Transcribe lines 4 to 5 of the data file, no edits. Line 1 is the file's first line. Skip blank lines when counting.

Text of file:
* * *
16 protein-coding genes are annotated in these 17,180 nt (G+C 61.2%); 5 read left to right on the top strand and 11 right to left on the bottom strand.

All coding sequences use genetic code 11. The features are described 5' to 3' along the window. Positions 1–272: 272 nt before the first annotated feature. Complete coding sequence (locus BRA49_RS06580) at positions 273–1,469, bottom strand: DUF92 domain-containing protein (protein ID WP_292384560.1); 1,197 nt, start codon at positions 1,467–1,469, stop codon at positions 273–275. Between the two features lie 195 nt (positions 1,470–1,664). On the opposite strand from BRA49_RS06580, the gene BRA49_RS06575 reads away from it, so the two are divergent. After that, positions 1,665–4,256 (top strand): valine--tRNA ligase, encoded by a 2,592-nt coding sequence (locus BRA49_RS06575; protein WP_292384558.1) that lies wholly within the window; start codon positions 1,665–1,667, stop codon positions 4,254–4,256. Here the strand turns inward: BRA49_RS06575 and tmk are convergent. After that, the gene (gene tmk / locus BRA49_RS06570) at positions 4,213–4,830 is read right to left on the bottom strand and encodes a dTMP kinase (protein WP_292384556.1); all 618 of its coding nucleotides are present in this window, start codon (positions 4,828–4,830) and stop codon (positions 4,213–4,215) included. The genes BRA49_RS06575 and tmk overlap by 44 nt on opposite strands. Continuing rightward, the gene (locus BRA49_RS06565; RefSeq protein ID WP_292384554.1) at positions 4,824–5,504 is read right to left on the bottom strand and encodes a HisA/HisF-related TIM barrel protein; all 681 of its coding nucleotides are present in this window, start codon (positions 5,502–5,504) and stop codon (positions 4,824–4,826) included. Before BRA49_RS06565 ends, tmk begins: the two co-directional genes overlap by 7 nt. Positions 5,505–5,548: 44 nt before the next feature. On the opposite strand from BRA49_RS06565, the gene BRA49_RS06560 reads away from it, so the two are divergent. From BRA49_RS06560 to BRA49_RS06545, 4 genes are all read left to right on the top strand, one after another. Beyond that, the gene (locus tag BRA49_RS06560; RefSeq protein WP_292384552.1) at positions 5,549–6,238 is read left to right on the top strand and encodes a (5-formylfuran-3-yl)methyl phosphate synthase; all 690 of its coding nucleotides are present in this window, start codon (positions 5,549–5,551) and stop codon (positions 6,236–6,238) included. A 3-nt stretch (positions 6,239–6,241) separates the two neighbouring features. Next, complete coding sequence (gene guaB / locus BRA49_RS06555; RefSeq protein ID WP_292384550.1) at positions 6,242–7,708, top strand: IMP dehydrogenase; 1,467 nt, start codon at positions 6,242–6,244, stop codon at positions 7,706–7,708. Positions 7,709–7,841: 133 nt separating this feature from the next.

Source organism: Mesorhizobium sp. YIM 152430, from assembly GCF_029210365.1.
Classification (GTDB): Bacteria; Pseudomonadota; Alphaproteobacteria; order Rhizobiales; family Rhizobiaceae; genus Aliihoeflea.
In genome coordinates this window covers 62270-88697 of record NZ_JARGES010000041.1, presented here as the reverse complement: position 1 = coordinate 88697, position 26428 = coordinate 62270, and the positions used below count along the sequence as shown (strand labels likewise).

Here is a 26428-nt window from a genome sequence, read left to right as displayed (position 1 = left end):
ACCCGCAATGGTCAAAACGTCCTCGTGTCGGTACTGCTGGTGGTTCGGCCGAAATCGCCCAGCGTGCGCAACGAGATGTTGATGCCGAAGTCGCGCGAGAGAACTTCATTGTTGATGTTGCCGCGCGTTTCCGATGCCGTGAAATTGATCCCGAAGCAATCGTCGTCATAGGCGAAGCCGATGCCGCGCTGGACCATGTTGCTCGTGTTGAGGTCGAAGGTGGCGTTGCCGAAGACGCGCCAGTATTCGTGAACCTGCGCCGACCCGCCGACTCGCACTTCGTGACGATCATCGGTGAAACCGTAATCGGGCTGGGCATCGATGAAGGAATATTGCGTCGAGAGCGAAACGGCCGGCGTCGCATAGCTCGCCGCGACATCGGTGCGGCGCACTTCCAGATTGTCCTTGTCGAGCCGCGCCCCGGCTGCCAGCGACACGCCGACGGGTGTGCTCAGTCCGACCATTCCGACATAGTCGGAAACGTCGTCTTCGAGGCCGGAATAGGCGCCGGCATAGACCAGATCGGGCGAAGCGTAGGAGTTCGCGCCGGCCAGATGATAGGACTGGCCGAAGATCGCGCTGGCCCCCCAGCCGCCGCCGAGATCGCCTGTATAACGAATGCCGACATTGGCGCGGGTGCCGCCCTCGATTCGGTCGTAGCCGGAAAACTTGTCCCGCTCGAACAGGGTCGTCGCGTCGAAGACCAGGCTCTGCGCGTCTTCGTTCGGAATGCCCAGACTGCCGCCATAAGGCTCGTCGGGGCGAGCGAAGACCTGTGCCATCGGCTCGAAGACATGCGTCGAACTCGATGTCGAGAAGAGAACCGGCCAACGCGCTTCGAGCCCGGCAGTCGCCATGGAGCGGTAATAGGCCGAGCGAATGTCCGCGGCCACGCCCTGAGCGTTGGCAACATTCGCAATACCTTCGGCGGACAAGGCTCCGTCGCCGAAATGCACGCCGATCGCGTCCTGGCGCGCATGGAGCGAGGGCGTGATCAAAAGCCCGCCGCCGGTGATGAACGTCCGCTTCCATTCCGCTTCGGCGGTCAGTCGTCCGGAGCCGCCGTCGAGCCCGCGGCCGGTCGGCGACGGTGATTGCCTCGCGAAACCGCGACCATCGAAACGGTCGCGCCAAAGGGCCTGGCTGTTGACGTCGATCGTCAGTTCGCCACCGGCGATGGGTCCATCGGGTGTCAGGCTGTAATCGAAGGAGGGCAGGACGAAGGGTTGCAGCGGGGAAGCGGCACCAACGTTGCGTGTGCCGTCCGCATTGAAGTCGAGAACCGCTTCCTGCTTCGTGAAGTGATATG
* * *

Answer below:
Classification (GTDB): Bacteria; Pseudomonadota; Alphaproteobacteria; order Rhizobiales; family Rhizobiaceae; genus Aliihoeflea.
In genome coordinates this window covers 62270-88697 of record NZ_JARGES010000041.1, presented here as the reverse complement: position 1 = coordinate 88697, position 26428 = coordinate 62270, and the positions used below count along the sequence as shown (strand labels likewise).